Where are the Jehovah’s Witnesses in History?

I’ve recently engaged with some local Jehovah’s Witnesses. They were in the street with their stand of magazines and articles, and so I took this as my invitation to engage.

It was very friendly of course, but I did ask a question that I think cannot be answered by them, namely:

“Where are the Witnesses in 1800 years from the death of the last Apostle, to Rutherford and Russel making their discoveries that led to the modern day JW movement?”

I have never had an answer from them about this over the years. But one of them promised she would email me her response after she did some research. She thought it was a very good question.

Indeed it is. I did get a reply from her, and the reply seemed, well, ropey to say the least. She appealed to Matthew 13:24-30 and 13:36-43.

This parable is about the Wheat and the Weeds that grow together. In the reply to my question, the JW movement insist that the Church underwent a Great Apostasy after the Apostolic Era, and that the Church simply….. vanished. Not only is that shocking, but so is the reason: The Church ceased to exist during the so-called Great Apostasy because Jesus foretold that it would, and the only text offered is the parable of the Wheat and the Weeds.

The parable is a straight forward story of the righteous and the unrighteous being allowed to live and grow together, until the Son of Man sends the angels to gather them all in and then separate the wheat from the weeds. The former enter into glory and the latter are parabolically destroyed.

Apparently, this parable is the answer as to why there are no “true believers” until the late nineteenth century with Russel and Rutherford – they must have been very humble men!

I remain utterly unconvinced at this very strained interpretation of a parable.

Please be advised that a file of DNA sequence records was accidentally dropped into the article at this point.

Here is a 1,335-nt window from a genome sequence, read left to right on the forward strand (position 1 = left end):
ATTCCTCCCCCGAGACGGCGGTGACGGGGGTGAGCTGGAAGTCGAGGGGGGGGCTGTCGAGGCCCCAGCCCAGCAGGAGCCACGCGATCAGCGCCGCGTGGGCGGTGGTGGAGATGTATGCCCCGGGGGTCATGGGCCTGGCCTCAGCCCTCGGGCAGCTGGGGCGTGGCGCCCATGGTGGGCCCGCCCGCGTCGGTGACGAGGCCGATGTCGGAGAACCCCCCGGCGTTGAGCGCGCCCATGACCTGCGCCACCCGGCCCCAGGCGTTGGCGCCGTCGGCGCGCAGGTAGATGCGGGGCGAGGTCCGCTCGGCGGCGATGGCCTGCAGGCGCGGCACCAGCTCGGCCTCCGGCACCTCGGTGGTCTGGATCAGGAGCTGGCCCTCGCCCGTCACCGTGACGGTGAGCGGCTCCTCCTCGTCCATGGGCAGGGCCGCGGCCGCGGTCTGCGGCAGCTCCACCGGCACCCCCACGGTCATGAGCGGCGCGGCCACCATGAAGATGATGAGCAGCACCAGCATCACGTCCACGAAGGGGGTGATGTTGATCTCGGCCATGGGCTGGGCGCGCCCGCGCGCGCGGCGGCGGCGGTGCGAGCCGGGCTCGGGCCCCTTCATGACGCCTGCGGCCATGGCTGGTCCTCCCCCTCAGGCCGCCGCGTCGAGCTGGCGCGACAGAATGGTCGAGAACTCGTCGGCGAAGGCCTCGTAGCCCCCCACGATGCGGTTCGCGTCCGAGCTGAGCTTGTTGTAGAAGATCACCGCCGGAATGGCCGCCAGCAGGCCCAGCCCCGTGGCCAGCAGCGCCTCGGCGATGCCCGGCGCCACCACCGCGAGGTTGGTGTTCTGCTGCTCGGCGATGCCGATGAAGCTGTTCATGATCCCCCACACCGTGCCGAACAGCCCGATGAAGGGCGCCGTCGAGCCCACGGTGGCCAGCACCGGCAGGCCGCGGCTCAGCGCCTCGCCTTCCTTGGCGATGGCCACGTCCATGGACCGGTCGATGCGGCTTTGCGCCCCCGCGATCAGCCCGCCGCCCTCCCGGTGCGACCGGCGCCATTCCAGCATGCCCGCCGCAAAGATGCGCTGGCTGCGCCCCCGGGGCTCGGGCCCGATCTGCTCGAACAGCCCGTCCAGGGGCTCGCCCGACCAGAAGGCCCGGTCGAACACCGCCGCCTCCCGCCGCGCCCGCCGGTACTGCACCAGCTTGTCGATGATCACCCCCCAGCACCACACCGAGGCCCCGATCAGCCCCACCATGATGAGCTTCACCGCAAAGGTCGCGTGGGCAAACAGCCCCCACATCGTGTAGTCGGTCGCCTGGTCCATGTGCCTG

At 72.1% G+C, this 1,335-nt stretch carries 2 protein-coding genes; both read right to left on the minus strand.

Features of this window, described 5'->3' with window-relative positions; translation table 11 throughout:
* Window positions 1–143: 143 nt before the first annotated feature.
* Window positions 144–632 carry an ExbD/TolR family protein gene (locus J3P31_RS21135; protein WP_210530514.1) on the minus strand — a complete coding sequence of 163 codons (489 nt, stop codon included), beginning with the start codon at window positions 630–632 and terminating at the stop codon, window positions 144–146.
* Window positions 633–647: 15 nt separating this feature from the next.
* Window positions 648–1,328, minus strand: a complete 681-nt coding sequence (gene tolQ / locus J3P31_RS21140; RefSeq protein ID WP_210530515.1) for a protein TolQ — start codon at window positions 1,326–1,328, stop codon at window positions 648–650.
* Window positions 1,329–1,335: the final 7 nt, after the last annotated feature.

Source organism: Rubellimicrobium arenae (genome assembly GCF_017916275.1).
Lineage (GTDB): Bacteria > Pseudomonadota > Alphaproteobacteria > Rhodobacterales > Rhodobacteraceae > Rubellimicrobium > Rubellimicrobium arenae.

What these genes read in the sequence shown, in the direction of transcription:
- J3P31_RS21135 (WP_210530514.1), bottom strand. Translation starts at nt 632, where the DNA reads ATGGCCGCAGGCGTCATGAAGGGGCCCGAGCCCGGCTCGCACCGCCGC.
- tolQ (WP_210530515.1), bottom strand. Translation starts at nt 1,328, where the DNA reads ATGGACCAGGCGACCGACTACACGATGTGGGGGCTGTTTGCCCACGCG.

To suggest and insist this is demonstrating a “Great Apostasy” for multiple centuries after Christ is raised from the dead is as forced as a giraffe trying to get into a Polar Bear Only Club.

Not only is the exegesis away with the fairies by any agreed exegetical method, but the hermeneutical conclusions are more strained than my afternoon cup of tea! To be fair to the JW soldiers, they are not the first to engage in dubious interpretive methods. Augustine himself offered an extreme allegorical interpretation of the parable of the Good Samaritan.

Nevertheless, parables need due care and attention. They are not a turkey shoot where they can mean what you want.

I suspect that the JW movement is influenced by Dispensational Eschatological thinking from late 19th century America. This means that their framework for interpretation will be largely shaped by what has long been discredited as the Dispensational school of thought. This particular and modern approach to the End Times attaches significance and urgency to things in Scripture in such a way as to do violence to the text, and make a nonsense of the Church’s hermeneutical tradition.

But it is also self serving. The JW movement must, by necessity insist that the Church proper (i.e. Trinitarian Catholic, Orthodox and Protestant) is not the True Church, because that would undermine their claim. So they had to come up with Scriptural insinuations at best and Scriptural surgical proceedures at worst, whereby words and meanings are changed to suit the eschatological grid of their worldview.

To delegitimise the global, historical Church, they had to undermine and counter the claim that it is they who are not legitimate. To think that Jesus would not be able to form, keep and sustain His Church is a scandalous, even blasphemous thing to suggest. Jesus said in Matthew 16:18, just a couple of chapters after the parable in question,

“I will build my Church, and the gates of Hades will not prevail against her.”

To ascribe failure to Jesus Christ through the illigitimate use of a parable Jesus told, and especially one where he gives a rare interpretation of the meaning himself, is beyond incredulity. To think that modern day Jehovah’s Witnesses are the end result in the End Times of the end of all things is simply a bad joke.

Jesus has never, and will never give up the Church whom he has purchsed with His blood. And this fact alone is enough to topple the hermeneutically fragile edifice that is the ancient Arian heresy known in our day as The Jehovah’s Witnesses.

No. God has had His people, His witnesses in every age since the first chapter of the Bible. In Acts 1:8 Jesus told the disciples that they, and subsequently we, will be His witnesses in Jerusalem, Judea, Samaria and to the very ends of the earth. To suggest that the Son of God was defeated by the alleged Great Apostasy is also beyond incredulity. And even if they are right about this (which they are not), but even then, Matthew 13:24-30, 36-43 does not even begin to answer their particular historical invention.

So I ask once again: Where are the Jehovah’s Witnesses in history?

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